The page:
For those who'd like to be more scientific about finding out where the most promising targets for improvement lie, take a look at TPC's Excellence Audit and Future Shape of the Winner model. By involving key players on your team, you can discover their ambitions and frustrations, and prioritize improvement activities that will engage their full-hearted contribution. See also our new Distance Learning package for those who want to incorporate FSW thinking into their own business or practice.

Madeleine McGrath
Managing Partner, UK
Consultant, Facilitator

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Exemplar from Tom: Planetree Alliance

For a real-life example of a patient-centric healthcare vision, take a look at Tom's PowerPoint that showcases the Planetree Alliance. In one of the opening slides he describes the practice: "In the midst of ceaseless gnashing of teeth over 'healthcare issues,' the patient and frontline staff often get lost in the shuffle. Enter Planetree. While oceanic systemic solutions remain out of reach, Planetree provides a remarkable demonstration of what healthcare--with the patient at the center--can be all about."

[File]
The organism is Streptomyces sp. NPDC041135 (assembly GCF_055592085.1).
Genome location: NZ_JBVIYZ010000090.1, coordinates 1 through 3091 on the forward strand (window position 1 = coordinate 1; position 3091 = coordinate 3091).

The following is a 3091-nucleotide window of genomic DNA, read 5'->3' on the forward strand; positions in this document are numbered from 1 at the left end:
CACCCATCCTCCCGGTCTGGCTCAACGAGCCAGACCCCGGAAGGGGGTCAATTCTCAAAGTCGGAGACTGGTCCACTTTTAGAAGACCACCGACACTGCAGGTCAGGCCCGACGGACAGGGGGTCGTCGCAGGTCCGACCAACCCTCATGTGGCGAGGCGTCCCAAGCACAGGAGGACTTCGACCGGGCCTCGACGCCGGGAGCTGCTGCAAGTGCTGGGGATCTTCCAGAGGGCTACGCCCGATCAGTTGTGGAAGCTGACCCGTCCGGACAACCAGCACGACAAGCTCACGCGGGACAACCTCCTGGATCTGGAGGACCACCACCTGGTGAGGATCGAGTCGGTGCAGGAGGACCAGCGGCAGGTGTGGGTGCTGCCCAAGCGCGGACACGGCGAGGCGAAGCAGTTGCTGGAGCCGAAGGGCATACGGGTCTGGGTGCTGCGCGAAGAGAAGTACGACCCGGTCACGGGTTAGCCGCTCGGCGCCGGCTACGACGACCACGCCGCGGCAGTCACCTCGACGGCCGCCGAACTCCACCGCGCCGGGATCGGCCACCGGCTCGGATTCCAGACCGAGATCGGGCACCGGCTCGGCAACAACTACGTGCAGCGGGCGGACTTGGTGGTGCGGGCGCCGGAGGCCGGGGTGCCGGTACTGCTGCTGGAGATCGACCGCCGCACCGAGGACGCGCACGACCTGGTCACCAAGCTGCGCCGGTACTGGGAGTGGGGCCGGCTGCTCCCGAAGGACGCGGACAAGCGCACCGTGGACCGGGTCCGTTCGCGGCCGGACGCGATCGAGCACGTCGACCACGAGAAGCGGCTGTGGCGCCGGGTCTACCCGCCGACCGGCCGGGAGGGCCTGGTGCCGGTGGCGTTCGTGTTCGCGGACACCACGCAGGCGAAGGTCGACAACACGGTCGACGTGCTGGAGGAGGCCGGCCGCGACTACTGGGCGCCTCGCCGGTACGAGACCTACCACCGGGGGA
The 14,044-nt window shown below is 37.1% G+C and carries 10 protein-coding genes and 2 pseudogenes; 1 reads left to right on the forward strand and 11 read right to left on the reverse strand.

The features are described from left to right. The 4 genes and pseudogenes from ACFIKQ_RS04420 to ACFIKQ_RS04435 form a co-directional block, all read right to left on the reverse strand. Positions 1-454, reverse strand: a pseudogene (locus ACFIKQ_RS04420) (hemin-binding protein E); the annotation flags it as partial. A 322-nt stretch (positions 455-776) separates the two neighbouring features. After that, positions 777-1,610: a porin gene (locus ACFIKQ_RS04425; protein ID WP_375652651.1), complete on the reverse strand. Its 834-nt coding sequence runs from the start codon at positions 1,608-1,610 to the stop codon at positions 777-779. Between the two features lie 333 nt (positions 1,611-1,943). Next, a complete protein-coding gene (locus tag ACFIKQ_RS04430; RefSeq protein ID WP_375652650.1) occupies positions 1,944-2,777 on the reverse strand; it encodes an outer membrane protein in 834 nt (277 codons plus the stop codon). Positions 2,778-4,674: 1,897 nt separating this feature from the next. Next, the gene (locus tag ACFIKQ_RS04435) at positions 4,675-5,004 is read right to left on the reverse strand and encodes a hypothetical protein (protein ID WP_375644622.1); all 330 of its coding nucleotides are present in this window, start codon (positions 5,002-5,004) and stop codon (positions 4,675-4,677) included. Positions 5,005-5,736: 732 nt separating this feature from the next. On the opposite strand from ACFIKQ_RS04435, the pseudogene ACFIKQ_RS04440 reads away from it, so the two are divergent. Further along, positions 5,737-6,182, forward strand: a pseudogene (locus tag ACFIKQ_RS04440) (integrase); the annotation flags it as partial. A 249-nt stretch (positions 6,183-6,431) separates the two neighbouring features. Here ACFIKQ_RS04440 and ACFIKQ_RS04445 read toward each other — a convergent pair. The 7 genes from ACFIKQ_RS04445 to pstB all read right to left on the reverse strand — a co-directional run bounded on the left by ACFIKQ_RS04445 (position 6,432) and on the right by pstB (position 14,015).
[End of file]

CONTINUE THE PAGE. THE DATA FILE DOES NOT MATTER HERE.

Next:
The subject of patient care stirred up quite a debate recently on tompeters.com, with Tom's Ways to Succeed #162, titled "Process > Outcome. Happy Staff, Happy Customers. Kindness Is Free! (Kindness SAVES $$$$.)" In this post, Tom reiterates the Planetree difference of understanding how patients feel about receiving healthcare. He concludes that
(1) Process "beats" outcome in evaluating an "experience"--even one as apparently "outcome sensitive" as a hospital stay ...
(2) Happy staff, happy customers. Want to "put the customer first"? Put the staff "more first"!
(3) Quality is free--and then some.

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More Tom: The Customer Comes Second

For Tom Peters to state that the customer comes second seems like a contradiction, but see #2 above, where he claims that to put the customer first you must put the staff "more first." He introduced this notion with a PowerPoint presentation, The Customer Comes Second, and expounded on it with a blog post he called "Sorting Out Causes and Effects." Again, the heart of the matter is that "to put the marketplace customer first, I must put the person serving the customer 'more first.'" We think it warrants some repetition.